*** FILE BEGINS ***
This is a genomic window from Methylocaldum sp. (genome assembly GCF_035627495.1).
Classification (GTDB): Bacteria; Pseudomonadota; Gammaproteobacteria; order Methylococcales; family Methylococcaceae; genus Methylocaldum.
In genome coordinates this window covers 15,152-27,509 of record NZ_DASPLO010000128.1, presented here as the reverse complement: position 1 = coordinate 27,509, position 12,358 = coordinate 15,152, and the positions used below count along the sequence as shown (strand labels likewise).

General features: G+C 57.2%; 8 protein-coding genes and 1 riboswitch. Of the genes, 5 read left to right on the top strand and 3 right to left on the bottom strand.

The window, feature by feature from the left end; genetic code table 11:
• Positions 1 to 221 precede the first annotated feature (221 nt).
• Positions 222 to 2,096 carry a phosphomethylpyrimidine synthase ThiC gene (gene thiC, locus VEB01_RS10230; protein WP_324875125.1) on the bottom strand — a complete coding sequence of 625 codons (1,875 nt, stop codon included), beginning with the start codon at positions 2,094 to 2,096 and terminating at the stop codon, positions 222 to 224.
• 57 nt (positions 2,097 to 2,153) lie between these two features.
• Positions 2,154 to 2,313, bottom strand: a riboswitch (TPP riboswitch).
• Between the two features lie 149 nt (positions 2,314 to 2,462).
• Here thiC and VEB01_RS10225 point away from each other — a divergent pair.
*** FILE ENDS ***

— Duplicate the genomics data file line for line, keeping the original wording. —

This is a genomic window from Methylocaldum sp. (genome assembly GCF_035627495.1).
Classification (GTDB): Bacteria; Pseudomonadota; Gammaproteobacteria; order Methylococcales; family Methylococcaceae; genus Methylocaldum.
In genome coordinates this window covers 15,152-27,509 of record NZ_DASPLO010000128.1, presented here as the reverse complement: position 1 = coordinate 27,509, position 12,358 = coordinate 15,152, and the positions used below count along the sequence as shown (strand labels likewise).

General features: G+C 57.2%; 8 protein-coding genes and 1 riboswitch. Of the genes, 5 read left to right on the top strand and 3 right to left on the bottom strand.

The window, feature by feature from the left end; genetic code table 11:
• Positions 1 to 221 precede the first annotated feature (221 nt).
• Positions 222 to 2,096 carry a phosphomethylpyrimidine synthase ThiC gene (gene thiC, locus VEB01_RS10230; protein WP_324875125.1) on the bottom strand — a complete coding sequence of 625 codons (1,875 nt, stop codon included), beginning with the start codon at positions 2,094 to 2,096 and terminating at the stop codon, positions 222 to 224.
• 57 nt (positions 2,097 to 2,153) lie between these two features.
• Positions 2,154 to 2,313, bottom strand: a riboswitch (TPP riboswitch).
• Between the two features lie 149 nt (positions 2,314 to 2,462).
• Here thiC and VEB01_RS10225 point away from each other — a divergent pair.